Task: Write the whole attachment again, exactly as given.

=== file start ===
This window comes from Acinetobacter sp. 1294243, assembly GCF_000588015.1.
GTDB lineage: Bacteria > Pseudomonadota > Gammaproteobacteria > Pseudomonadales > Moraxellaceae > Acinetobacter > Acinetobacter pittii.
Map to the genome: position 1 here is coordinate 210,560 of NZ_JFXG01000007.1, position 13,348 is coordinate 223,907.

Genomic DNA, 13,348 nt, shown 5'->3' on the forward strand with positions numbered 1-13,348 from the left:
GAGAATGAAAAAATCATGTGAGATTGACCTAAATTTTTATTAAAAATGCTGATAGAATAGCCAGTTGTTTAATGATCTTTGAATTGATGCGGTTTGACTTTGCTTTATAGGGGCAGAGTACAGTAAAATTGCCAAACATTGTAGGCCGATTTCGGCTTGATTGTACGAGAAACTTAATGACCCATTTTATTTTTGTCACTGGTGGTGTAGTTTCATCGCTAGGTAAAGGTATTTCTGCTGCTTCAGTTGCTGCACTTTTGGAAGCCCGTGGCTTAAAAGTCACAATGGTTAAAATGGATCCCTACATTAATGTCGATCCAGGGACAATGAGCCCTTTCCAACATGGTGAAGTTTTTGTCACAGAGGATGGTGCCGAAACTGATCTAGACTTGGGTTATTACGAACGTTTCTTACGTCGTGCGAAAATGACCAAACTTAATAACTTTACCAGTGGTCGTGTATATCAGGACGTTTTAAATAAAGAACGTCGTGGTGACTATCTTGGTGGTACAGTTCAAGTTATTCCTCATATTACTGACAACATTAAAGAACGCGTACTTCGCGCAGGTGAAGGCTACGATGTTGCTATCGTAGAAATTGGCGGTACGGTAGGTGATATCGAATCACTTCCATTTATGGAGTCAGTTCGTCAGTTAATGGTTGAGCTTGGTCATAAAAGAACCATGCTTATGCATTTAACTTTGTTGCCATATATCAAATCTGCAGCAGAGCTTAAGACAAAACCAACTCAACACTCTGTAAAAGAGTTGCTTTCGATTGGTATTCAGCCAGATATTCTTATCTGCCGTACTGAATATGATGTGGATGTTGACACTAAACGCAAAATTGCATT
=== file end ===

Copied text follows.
This window comes from Acinetobacter sp. 1294243, assembly GCF_000588015.1.
GTDB lineage: Bacteria > Pseudomonadota > Gammaproteobacteria > Pseudomonadales > Moraxellaceae > Acinetobacter > Acinetobacter pittii.
Map to the genome: position 1 here is coordinate 210,560 of NZ_JFXG01000007.1, position 13,348 is coordinate 223,907.

Genomic DNA, 13,348 nt, shown 5'->3' on the forward strand with positions numbered 1-13,348 from the left:
GAGAATGAAAAAATCATGTGAGATTGACCTAAATTTTTATTAAAAATGCTGATAGAATAGCCAGTTGTTTAATGATCTTTGAATTGATGCGGTTTGACTTTGCTTTATAGGGGCAGAGTACAGTAAAATTGCCAAACATTGTAGGCCGATTTCGGCTTGATTGTACGAGAAACTTAATGACCCATTTTATTTTTGTCACTGGTGGTGTAGTTTCATCGCTAGGTAAAGGTATTTCTGCTGCTTCAGTTGCTGCACTTTTGGAAGCCCGTGGCTTAAAAGTCACAATGGTTAAAATGGATCCCTACATTAATGTCGATCCAGGGACAATGAGCCCTTTCCAACATGGTGAAGTTTTTGTCACAGAGGATGGTGCCGAAACTGATCTAGACTTGGGTTATTACGAACGTTTCTTACGTCGTGCGAAAATGACCAAACTTAATAACTTTACCAGTGGTCGTGTATATCAGGACGTTTTAAATAAAGAACGTCGTGGTGACTATCTTGGTGGTACAGTTCAAGTTATTCCTCATATTACTGACAACATTAAAGAACGCGTACTTCGCGCAGGTGAAGGCTACGATGTTGCTATCGTAGAAATTGGCGGTACGGTAGGTGATATCGAATCACTTCCATTTATGGAGTCAGTTCGTCAGTTAATGGTTGAGCTTGGTCATAAAAGAACCATGCTTATGCATTTAACTTTGTTGCCATATATCAAATCTGCAGCAGAGCTTAAGACAAAACCAACTCAACACTCTGTAAAAGAGTTGCTTTCGATTGGTATTCAGCCAGATATTCTTATCTGCCGTACTGAATATGATGTGGATGTTGACACTAAACGCAAAATTGCATT